|Numéro de publication||US6329812 B1|
|Type de publication||Octroi|
|Numéro de demande||US 09/319,123|
|Date de publication||11 déc. 2001|
|Date de dépôt||2 déc. 1997|
|Date de priorité||4 déc. 1996|
|État de paiement des frais||Caduc|
|Autre référence de publication||CA2274049A1, EP0941507A1, US6593729, US20010045825, WO1998025193A1|
|Numéro de publication||09319123, 319123, PCT/1997/1498, PCT/IB/1997/001498, PCT/IB/1997/01498, PCT/IB/97/001498, PCT/IB/97/01498, PCT/IB1997/001498, PCT/IB1997/01498, PCT/IB1997001498, PCT/IB199701498, PCT/IB97/001498, PCT/IB97/01498, PCT/IB97001498, PCT/IB9701498, US 6329812 B1, US 6329812B1, US-B1-6329812, US6329812 B1, US6329812B1|
|Cessionnaire d'origine||Sundin Gmbh|
|Exporter la citation||BiBTeX, EndNote, RefMan|
|Citations de brevets (19), Référencé par (20), Classifications (16), Événements juridiques (7)|
|Liens externes: USPTO, Cession USPTO, Espacenet|
This application claims the priority of Swiss patent application 2983/96, filed Dec. 12, 1996, the disclosure of which is incorporated herein by reference in its entirety.
1. Technical Field
The invention relates to a position-measuring device.
Devices of this type are especially used as input or operating apparatus, e.g. for operating screen graphics (e.g. for CAD systems) and computer animations, for controlling robots, for moving parts of tool and measurement machines (spindle boxes and measuring heads), as sensors or for controlling remote controlled probes and surgical instruments.
2. State of the Art
In conventional devices, where displacements with three or even five to six degrees of freedom are measured, complicated measuring electronics are required, which makes the devices more expensive and unwieldy, or simpler measuring electronics are used, which, however, lead to unsatisfactory ergonomic properties. Examples of such devices are given in U.S. Pat. No. 4,811,608, EP 244 497, EP 240 023 and EP 235 779. In all these devices, optical, mechanical or electrical sensors are required, which must additionally be housed in the device and lead to a correspondingly complicated setup.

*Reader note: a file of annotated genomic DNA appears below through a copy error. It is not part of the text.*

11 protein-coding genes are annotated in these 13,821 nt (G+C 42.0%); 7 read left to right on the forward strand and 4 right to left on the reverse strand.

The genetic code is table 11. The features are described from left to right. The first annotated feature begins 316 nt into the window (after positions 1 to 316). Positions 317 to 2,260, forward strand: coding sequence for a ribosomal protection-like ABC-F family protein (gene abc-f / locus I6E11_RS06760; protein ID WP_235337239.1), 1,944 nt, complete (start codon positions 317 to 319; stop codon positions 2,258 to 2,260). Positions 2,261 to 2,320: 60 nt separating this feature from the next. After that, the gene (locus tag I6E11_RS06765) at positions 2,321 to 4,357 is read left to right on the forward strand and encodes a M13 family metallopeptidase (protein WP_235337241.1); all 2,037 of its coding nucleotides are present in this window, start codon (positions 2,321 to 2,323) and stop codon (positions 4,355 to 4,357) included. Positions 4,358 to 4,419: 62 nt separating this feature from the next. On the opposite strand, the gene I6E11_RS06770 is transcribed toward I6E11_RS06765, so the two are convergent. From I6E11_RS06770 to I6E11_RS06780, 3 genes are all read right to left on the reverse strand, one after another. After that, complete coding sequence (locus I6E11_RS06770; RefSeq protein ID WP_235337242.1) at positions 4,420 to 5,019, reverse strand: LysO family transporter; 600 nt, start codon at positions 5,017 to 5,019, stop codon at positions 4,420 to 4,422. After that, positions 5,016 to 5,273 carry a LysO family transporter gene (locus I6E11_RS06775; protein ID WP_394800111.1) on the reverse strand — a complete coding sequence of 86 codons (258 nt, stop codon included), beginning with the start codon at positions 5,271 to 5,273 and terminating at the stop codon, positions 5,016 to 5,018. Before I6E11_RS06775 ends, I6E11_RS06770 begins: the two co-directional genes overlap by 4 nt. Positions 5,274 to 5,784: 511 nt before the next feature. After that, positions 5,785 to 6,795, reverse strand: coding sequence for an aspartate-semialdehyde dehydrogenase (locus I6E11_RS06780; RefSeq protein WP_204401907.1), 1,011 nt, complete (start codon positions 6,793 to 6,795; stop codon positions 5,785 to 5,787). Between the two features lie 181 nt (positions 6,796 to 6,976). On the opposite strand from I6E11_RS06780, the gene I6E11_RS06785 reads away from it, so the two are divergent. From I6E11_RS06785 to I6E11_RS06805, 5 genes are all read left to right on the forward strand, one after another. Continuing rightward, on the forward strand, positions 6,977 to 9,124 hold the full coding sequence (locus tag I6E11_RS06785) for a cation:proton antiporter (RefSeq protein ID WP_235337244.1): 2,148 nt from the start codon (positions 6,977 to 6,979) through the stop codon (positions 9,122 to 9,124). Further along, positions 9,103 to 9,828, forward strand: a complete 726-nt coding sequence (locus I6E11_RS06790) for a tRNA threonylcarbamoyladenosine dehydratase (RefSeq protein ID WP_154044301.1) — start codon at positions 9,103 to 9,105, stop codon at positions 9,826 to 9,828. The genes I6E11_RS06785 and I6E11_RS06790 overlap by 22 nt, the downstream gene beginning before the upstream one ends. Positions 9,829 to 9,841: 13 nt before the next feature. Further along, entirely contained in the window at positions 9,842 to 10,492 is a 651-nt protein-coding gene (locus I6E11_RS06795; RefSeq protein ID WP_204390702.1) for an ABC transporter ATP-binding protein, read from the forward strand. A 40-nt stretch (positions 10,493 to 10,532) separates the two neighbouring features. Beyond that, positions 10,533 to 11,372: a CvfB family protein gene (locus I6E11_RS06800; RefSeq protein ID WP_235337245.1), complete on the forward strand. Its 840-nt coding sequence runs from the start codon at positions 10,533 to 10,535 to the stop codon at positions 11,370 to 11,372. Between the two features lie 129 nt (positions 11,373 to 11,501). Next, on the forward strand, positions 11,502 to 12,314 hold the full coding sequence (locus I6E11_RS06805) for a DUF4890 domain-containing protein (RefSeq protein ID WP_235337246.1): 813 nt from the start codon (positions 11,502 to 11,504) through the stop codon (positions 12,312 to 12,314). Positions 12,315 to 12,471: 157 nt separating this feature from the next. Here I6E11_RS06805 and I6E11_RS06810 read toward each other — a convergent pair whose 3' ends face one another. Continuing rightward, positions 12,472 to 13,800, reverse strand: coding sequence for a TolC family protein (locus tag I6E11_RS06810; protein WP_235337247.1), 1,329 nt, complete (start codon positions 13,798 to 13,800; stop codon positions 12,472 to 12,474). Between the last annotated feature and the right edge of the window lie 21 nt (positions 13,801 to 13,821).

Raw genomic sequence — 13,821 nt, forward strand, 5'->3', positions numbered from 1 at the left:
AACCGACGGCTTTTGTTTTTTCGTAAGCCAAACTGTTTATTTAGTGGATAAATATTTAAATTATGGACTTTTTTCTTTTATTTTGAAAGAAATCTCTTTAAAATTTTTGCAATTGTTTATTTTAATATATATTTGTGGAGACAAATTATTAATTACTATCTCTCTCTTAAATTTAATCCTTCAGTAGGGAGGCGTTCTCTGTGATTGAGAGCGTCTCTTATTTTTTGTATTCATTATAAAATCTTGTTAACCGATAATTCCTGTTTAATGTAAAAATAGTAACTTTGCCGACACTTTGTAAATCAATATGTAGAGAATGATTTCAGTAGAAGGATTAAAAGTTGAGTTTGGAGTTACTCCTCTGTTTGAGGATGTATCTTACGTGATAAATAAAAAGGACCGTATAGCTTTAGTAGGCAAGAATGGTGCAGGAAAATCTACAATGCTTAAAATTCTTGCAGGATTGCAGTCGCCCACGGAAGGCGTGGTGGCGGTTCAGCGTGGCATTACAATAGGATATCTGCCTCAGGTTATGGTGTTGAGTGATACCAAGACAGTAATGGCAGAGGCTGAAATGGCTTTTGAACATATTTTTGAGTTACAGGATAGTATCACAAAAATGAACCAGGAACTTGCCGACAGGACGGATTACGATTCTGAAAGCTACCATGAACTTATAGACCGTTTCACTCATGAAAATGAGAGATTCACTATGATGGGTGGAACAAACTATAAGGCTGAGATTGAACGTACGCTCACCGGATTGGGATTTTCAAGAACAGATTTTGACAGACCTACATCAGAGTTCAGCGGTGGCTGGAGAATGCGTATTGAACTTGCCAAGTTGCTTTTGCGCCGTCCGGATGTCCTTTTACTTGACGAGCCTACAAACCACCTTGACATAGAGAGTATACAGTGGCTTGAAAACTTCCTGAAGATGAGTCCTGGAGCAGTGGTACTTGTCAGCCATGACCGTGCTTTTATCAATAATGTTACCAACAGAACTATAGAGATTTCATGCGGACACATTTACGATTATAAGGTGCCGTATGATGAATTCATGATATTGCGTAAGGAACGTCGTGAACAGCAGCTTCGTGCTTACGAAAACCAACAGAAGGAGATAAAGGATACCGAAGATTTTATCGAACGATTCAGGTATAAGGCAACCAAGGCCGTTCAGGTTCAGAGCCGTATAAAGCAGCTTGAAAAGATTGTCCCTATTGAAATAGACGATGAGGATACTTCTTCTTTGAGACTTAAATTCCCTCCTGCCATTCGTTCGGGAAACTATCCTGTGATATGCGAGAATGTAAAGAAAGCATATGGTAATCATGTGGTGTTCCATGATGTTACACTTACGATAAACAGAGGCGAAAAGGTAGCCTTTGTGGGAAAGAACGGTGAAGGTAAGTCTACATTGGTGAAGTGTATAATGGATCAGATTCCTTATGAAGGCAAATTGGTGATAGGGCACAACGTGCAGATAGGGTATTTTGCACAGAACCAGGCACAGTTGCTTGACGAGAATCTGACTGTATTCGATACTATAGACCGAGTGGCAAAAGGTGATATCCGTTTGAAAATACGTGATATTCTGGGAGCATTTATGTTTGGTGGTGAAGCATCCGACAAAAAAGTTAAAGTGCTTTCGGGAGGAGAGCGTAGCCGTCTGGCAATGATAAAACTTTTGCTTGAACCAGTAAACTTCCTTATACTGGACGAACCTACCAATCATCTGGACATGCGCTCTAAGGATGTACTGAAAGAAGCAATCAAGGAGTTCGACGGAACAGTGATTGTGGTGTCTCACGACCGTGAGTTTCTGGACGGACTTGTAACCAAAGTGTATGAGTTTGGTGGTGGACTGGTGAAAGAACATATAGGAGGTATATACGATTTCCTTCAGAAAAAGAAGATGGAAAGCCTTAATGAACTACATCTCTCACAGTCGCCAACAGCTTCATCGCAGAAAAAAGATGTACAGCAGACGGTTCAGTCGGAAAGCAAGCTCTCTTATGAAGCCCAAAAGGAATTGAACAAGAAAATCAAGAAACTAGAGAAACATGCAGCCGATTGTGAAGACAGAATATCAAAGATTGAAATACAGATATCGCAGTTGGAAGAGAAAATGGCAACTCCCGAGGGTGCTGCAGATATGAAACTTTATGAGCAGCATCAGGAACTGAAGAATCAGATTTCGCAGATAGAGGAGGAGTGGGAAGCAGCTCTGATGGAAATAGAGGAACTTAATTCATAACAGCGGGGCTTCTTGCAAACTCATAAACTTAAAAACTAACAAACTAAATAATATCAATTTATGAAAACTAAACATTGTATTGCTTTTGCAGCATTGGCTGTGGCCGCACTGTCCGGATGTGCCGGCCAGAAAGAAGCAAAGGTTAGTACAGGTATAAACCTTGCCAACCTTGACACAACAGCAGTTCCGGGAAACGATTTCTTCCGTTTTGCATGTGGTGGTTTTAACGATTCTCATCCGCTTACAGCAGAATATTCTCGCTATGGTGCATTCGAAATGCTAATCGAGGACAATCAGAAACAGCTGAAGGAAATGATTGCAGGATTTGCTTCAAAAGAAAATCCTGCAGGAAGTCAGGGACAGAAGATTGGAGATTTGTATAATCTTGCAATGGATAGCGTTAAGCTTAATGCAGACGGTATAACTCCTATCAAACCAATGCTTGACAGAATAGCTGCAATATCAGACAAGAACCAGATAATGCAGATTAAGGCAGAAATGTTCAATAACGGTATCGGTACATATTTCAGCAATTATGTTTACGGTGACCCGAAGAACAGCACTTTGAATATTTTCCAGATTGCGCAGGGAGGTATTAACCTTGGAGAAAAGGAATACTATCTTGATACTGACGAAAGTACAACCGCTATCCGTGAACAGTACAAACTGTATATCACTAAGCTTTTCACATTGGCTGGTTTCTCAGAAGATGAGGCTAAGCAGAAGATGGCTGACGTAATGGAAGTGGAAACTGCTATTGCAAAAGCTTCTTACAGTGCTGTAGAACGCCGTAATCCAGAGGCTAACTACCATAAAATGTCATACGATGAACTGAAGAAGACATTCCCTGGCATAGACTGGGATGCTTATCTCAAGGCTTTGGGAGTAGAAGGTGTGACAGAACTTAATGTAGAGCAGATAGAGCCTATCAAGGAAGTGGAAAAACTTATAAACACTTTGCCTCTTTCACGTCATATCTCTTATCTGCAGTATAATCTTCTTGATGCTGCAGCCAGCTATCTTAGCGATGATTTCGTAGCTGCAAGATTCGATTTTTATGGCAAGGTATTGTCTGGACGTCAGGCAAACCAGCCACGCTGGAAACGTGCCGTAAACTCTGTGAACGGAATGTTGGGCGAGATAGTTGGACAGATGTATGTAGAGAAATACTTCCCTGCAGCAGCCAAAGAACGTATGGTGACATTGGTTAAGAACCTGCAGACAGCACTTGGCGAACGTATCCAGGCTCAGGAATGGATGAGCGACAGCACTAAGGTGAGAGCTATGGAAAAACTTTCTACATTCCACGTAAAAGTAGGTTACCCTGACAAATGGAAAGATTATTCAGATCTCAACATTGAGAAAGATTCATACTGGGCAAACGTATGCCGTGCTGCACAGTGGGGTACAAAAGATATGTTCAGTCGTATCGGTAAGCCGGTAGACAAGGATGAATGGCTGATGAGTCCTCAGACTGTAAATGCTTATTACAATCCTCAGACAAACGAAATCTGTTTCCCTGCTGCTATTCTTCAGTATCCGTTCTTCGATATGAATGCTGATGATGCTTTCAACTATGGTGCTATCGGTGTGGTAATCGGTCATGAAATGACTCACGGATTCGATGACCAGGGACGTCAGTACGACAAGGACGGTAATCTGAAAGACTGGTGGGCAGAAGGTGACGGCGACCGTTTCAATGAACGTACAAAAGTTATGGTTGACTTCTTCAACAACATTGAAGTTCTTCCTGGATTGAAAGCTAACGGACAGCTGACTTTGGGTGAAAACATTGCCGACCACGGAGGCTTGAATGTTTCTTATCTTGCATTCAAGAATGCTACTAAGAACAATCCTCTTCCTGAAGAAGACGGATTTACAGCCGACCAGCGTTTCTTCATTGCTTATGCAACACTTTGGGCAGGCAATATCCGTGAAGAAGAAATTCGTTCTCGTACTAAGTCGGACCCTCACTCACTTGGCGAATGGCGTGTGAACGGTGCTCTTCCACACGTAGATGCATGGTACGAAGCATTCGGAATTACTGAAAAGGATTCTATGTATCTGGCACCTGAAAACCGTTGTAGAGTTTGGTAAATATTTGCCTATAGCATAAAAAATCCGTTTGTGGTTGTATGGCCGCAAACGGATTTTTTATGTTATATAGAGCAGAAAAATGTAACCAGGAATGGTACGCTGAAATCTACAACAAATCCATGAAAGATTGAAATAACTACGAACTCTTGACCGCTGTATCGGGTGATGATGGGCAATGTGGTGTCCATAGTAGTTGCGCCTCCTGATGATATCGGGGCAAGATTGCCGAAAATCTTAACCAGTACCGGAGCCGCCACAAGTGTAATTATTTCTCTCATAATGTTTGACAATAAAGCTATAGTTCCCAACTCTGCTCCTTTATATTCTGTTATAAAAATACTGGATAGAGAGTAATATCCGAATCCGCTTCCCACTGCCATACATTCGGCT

Hence, it is an object of the invention to provide a device of the type mentioned above that avoids these disadvantages.
Hence, parameters of the elastic coupler are measured directly, such as forces, electrical properties, etc. In this way, separate sensors can be dispensed with or be designed in very compact manner, since the coupling device itself forms at least a part of the sensors.
In a preferred embodiment several inductivities of the coupler, or of parts of the coupler are measured. Thus, for instance, the inductivity of springs of the coupler depending on the dilatation is measured.
Further electric parameters that can be measured are the electric resistance or the capacity of parts of the coupler.
Since three or more parameters must be measured for detecting the position or orientation with three or more degrees of freedom, these parameters are preferably measured sequentially, such that the individual measurements cause no mutual interferences and the apparatus remains simple.
The coupling device preferably comprises several spring members, in particular springs, which movably hold the two reference members at a distance from each other with the desired number of degrees of freedom. In a simple and therefore preferred embodiment, several extension springs and a spacer member are e.g. provided. The spacer member is connected in articulated manner to one or both reference members, e.g. via ball-and-socket joints. Depending on the number of the desired degrees of freedom, the spacer member can be compressible along its length.
The device is preferably designed such that the possible mutual displacement of the reference members upon an actuation by hand is perceived to be comparatively large, i.e. that it is as least 1 centimeter or 20° in each degree of freedom. Such displacements are distinctly perceived by a human user and allow a secure operation of the device.
The device according to the invention is especially suited as an input device for computers, a control device or a measuring device.
Further advantages and applications of the invention result from the now following description making reference to the annexed drawings, wherein:
FIG. 1 is a first embodiment of the invention,
FIG. 2 is a detailed view of the spacer member of the embodiment of FIG. 1,
FIG. 3 is a block diagram of a circuit for measuring the spring inductivity,
FIG. 4 is a spring with metal core,
FIG. 5 is a spring with metal shell,